abstract = "Whether they live in low, middle or high income countries, many women encounter barriers to breastfeeding. Worldwide, fewer than 40{\%} of infants under six months old are breastfed exclusively and more than half of newborns are not breastfed within the first hour of life (UNICEF Global Databases 2014). Many of the barriers to breastfeeding are socio-cultural, economic or relate to the lack of support from health services (Save the Children 2013). Socio-cultural barriers include societal norms for infant feeding, inappropriate advice from family and friends, lack of acceptability of breastfeeding in public spaces, and cultural beliefs e.g. that breastmilk alone is inadequate to meet the nutritional needs of babies. Economic barriers include the need for women to engage in paid employment soon after birth and the influence of commercial interests e.g. lobbying and advertising by breast-milk substitutes companies. Health service barriers include lack of skilled practitioners and lack of breastfeeding support programmes in hospitals and communities. The evidence for what enables women to breastfeeding highlights the importance of factors such as mother-to-mother support/peer counselling and initiatives such as the UNICEF Baby Friendly Initiative (Renfrew et al 2012), adequate paid maternity leave, legislation to support breastfeeding mothers in the workplace, and implementation and monitoring of the WHO Code of Marketing of Breastmilk Substitutes. Previous studies have highlighted that global and national organisations are key to protecting, promoting breastfeeding, and supporting women to breastfeed but their efforts are not always harmonised or effective (UNICEF 2013). This study aimed to explore the role of global and national organisations in influencing political will to protect, promote and support breastfeeding. The objectives were to: highlight examples of good practice where global and national organisations have successfully influenced national political commitment to breastfeeding; identify barriers that prevent global and national organisations from influencing national governments to prioritise breastfeeding; and make recommendations for how global organisations can more effectively influence political commitment to breastfeeding. .We conducted case studies of six countries: Bangladesh, Brazil, Indonesia, Nigeria, the Philippines and the United Kingdom. The countries were selected to represent different geographical regions, income levels and a range of experiences and achievements in protecting and promoting breastfeeding, and supporting women to breastfeed. Each case study comprised:1. a desk-based review of published and grey literature; 2.telephone interviews with 23 key informants from 19 global organisations across the six countries (an additional 16 informants from 10 global organisations provided written responses to the interview questions)3.an online survey of national organisations to which 20 organisations responded. Data were collected during November and December 2014. The research material was analysed and triangulated under key themes. Each case study was written up following a structured template and reviewed by respondents from global organisations who had participated in the study for accuracy and clarification.The findings of the case studies identified that global and national organisations were most effective when they worked collaboratively using strong, unified and consistent breastfeeding messages such as the Common Narrative approach used in Bangladesh. Our study highlighted four components that coalitions of global, national and government partners need to incorporate in their plans to successfully improve breastfeeding practices at scale. These are: creating an enabling environment for breastfeeding through implementing the International Code of Marketing of Breastmilk Substitutes (the Code) and maternity protection legislation; implementing infant and young child feeding programmes that focus on health facilities and community support, and include individual counselling; raising community awareness of the importance of breastfeeding using mass media such as television, radio and social media; and equipping all health workers with the knowledge and skills to support women to breastfeed. According to our study, the most common barrier to governments’ commitment to breastfeeding is inadequate implementation of the Code and the negative influence of representatives of BMS companies. Other barriers include a lack of effective global leadership for breastfeeding, lack of knowledge, capacity and staff turnover at national government level, lack of accurate data and lack of resources for breastfeeding programmes. Our study culminated in four over-arching recommendations:1.Enhance and strengthen international leadership on breastfeeding2.Facilitate and support national government ownership of breastfeeding-focussed initiatives, policies, plans and programmes3.Initiate improved collaboration and coordination among global and national organisations operating at the national level4.At both international and national levels, enhance breastfeeding advocacy and communications through the identification of breastfeeding champions, including pregnant women, breastfeeding mothers and families, and fathers, as well as the provision of consistent breastfeeding messages.ReferencesUNICEF Global Databases (2014). Infant and Young Child Feeding. Available at www.data.unicef.org/nutrition/iycfSave the Children (2013). Superfood for babies: how overcoming barriers to breastfeeding will save babies lives. London: Save the Children Renfrew MJ, McCormick FM, Wade A, Quinn B, Dowswell T. (2012) Support for healthy breastfeeding mothers with healthy term babies. Cochrane Database of Systematic Reviews, 5: DOI: 10.1002/14651858.CD001141.pub4.UNICEF (2014) Breastfeeding on the worldwide agenda: findings from a landscape analysis on political commitment for programmes to protect, promote and support breastfeeding. New York: United Nations Children’s FundThe study was funded by Save the Children UK and supported by a Project Advisory Group with representation from Alive & Thrive, Helen Keller Institute, MAINN, UNICEF IYCF Group and WHO. The full report is available at: http://www.savethechildren.org.uk/resources/online-library/breastfeeding-policy-matters",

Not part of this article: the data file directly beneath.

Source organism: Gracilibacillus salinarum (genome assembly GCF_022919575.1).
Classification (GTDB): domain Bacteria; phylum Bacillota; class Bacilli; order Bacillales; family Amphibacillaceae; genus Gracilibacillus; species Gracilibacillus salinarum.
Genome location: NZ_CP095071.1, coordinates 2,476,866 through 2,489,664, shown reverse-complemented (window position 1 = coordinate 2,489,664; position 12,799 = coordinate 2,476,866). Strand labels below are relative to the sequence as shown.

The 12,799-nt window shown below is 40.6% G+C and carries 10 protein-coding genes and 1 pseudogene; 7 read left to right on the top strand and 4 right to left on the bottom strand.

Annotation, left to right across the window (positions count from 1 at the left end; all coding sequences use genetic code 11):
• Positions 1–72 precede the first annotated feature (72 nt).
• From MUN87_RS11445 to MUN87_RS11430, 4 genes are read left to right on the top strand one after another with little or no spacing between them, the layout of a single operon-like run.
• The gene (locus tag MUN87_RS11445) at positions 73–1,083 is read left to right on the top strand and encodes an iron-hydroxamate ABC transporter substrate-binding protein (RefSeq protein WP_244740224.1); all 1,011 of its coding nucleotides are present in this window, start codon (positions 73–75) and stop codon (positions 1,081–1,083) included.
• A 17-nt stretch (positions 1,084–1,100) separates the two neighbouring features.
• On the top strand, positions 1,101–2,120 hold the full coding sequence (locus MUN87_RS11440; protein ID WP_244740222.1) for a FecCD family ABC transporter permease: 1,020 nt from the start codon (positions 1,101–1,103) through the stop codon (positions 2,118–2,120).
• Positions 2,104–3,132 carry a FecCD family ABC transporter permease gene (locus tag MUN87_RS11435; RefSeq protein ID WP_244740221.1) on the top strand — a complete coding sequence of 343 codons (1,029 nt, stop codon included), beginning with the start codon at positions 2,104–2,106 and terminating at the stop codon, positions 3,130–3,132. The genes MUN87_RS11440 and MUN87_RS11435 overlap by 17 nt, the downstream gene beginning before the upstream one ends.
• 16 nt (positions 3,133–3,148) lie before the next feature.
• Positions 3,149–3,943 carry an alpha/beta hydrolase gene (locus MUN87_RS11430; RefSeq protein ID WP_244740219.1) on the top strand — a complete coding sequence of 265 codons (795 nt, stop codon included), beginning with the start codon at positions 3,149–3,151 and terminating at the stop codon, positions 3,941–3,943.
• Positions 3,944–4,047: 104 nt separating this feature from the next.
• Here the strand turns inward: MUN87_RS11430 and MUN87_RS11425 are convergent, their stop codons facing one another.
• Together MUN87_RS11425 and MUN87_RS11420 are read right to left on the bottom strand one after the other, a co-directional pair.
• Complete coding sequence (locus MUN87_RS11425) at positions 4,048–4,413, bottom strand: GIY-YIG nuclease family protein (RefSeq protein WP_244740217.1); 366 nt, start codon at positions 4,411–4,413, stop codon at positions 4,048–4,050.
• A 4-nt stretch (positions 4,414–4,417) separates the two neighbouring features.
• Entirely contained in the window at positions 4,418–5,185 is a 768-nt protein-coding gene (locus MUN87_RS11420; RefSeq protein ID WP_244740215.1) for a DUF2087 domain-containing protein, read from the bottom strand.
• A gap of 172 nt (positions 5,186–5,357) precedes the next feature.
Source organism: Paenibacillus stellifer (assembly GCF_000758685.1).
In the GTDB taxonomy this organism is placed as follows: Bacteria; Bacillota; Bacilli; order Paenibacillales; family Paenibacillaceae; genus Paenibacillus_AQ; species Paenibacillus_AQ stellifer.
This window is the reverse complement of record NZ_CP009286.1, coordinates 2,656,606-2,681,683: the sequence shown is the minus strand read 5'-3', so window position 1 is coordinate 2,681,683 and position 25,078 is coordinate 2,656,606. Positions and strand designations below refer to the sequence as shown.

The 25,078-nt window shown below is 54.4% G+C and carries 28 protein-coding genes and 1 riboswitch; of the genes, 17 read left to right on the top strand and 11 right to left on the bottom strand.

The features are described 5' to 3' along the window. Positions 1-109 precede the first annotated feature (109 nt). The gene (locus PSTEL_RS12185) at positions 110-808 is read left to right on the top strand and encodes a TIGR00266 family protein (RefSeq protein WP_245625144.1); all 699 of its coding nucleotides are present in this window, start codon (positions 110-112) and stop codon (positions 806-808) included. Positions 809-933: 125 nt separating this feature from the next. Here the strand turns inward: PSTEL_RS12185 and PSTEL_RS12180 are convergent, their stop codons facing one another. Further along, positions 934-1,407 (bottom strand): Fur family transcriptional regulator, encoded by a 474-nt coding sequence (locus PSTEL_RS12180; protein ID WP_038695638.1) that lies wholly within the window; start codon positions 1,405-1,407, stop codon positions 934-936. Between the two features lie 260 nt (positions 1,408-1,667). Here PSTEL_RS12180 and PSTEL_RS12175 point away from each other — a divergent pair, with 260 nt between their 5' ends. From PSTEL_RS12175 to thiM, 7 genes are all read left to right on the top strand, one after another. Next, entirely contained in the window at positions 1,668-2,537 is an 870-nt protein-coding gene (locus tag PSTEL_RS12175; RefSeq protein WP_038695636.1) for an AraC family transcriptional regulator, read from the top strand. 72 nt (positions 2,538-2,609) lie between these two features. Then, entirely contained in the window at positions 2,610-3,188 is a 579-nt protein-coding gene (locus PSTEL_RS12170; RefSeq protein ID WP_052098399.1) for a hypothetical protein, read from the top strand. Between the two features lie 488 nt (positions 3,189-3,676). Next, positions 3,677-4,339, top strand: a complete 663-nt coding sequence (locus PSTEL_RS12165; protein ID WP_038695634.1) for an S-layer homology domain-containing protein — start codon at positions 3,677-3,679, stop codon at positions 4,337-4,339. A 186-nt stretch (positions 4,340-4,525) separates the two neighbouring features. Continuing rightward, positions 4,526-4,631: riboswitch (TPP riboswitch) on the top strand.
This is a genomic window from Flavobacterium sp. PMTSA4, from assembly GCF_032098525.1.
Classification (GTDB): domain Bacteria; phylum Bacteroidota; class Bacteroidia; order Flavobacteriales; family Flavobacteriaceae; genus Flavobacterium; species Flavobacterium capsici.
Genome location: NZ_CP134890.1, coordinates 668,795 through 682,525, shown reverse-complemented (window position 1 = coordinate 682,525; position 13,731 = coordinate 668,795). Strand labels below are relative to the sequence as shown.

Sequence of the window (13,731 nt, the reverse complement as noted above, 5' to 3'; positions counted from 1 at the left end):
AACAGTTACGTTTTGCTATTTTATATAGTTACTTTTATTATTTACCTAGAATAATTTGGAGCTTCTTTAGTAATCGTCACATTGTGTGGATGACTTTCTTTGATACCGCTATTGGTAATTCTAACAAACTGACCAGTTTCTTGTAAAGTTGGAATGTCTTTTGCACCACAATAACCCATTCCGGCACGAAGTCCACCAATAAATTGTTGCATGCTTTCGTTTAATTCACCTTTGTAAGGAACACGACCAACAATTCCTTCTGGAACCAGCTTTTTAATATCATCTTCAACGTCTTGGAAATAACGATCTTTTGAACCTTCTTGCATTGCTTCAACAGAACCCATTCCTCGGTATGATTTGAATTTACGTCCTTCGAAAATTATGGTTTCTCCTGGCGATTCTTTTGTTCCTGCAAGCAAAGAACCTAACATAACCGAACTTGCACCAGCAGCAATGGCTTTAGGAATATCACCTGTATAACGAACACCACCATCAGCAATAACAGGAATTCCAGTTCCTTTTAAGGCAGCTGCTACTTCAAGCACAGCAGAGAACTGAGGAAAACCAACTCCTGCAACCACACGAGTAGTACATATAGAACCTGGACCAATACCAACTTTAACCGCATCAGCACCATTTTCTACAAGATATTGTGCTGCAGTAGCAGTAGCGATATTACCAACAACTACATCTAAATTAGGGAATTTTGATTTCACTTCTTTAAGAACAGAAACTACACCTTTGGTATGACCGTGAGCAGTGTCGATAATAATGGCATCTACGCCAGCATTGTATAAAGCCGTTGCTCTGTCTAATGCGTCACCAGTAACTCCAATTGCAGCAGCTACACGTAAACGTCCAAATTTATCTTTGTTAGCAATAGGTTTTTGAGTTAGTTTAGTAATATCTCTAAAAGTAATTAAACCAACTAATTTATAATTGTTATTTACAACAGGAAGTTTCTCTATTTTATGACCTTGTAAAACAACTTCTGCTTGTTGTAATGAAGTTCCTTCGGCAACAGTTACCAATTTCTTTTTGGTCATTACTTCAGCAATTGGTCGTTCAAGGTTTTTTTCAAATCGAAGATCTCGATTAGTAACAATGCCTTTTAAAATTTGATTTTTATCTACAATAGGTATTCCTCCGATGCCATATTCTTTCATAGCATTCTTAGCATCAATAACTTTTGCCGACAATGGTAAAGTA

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T1 - How do global organisations work best to influence political commitment at country level to protect and promote breastfeeding and support women to breastfeed?